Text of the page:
By The New Orleans Tribune
Our Voice Nuestra Voz (OVNV), an issues organizing effort that builds power with Black and Brown communities in New Orleans, has given $100,000 to Black and Brown community members affected by the COVID-19 pandemic.
Coming from OVNV’s #BlackAndBrownGetDown Community Defense Fund, these emergency funds were raised for– and went to– those who were overlooked by the government’s stimulus checks: the city’s undocumented, formerly incarcerated, housing-unstable, and young people.
Black and Brown communities are experiencing unimaginable conditions due to the pandemic and our people make up a larger portion of those who are killed by COVID-19. They also make up a larger portion of essential workers, and are therefore at even greater risk of getting COVID-19 and inadvertently giving it to our family members at home.
Already at high economic risk, Black and Brown residents are now at even greater risk of losing housing or becoming food insecure. Yet government solutions to the COVID-19 crisis continue to leave out the most vulnerable, failing to support undocumented, formerly incarcerated, housing-unstable, and young people in New Orleans. Many are ineligible for stimulus checks or unemployment benefits.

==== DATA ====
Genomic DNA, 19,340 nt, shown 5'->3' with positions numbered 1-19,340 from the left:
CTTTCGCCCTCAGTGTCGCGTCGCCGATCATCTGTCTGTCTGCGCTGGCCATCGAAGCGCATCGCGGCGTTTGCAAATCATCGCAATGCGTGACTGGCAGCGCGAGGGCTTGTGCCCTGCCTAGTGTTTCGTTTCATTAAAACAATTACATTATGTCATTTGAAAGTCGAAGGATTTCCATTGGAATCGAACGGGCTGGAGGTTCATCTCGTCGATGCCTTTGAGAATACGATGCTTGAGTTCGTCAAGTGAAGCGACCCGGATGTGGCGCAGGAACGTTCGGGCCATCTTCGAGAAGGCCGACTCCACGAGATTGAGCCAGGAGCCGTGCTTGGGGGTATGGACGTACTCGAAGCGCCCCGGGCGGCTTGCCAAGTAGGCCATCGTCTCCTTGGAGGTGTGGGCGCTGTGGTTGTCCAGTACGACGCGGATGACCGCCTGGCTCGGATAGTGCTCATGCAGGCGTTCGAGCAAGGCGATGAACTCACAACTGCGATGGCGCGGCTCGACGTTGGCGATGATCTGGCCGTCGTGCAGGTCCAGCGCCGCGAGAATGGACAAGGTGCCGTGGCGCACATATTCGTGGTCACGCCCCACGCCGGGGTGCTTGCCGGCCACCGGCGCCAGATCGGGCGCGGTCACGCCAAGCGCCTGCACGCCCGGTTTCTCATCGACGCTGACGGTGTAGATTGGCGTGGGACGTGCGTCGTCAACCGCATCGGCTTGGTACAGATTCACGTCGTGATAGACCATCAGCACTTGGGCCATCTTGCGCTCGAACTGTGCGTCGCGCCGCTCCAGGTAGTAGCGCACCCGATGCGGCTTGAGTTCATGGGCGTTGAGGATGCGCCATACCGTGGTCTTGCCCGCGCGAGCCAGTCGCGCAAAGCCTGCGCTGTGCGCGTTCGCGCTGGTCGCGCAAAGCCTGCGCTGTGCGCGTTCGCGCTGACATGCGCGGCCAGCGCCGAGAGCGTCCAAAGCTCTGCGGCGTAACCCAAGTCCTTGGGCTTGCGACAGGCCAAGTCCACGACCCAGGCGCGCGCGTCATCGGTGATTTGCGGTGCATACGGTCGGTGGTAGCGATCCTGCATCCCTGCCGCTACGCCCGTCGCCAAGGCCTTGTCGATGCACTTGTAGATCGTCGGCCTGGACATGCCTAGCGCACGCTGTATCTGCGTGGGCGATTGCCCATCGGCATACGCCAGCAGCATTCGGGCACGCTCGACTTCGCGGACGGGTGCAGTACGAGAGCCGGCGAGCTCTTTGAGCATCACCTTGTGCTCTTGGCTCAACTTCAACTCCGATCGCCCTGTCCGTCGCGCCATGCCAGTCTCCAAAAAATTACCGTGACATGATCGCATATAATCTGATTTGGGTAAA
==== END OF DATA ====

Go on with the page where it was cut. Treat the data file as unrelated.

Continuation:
Through its #BlackAndBrownGetDown Community Defense Fund, OVNV gave $1000 grants to 100 Black and Brown community members as emergency relief. All recipients were either undocumented, formerly incarcerated, housing-unstable, food insecure or young people in New Orleans.
Barriers that are often associated with grant-giving, such as requiring a social security number or tax document, were eliminated in order to get funds into the hands of our community members as quickly as possible.
“The coronavirus has exposed many of the flaws in the American system. The health disparities and the economic injustice were a crisis before COVID-19 and have been deepened since this pandemic hit our families,” said OVNV executive director Mary Moran. “It’s been community organizations and community members in neighborhoods that have been working to get food to families and driving them to testing sites. While we push this system to serve everyone in this country, it will be us who have to defend and serve each other. Our Voice Nuestra Voz is blessed to be able to get money to families who need it the most and continue to push to make systems work for us.”
Recently, OVNV put a call out to schools to support them in their work and distance learning. The organization’s next round of giving will go directly to those partnerships and the families we serve with them, its leaders said.
Created in January of 2020, the #BlackAndBrownGetDown Community Defense Fund was created to increase the ability to defend and build a power base within Black and Brown communities.
This article originally appeared in The New Orleans Tribune.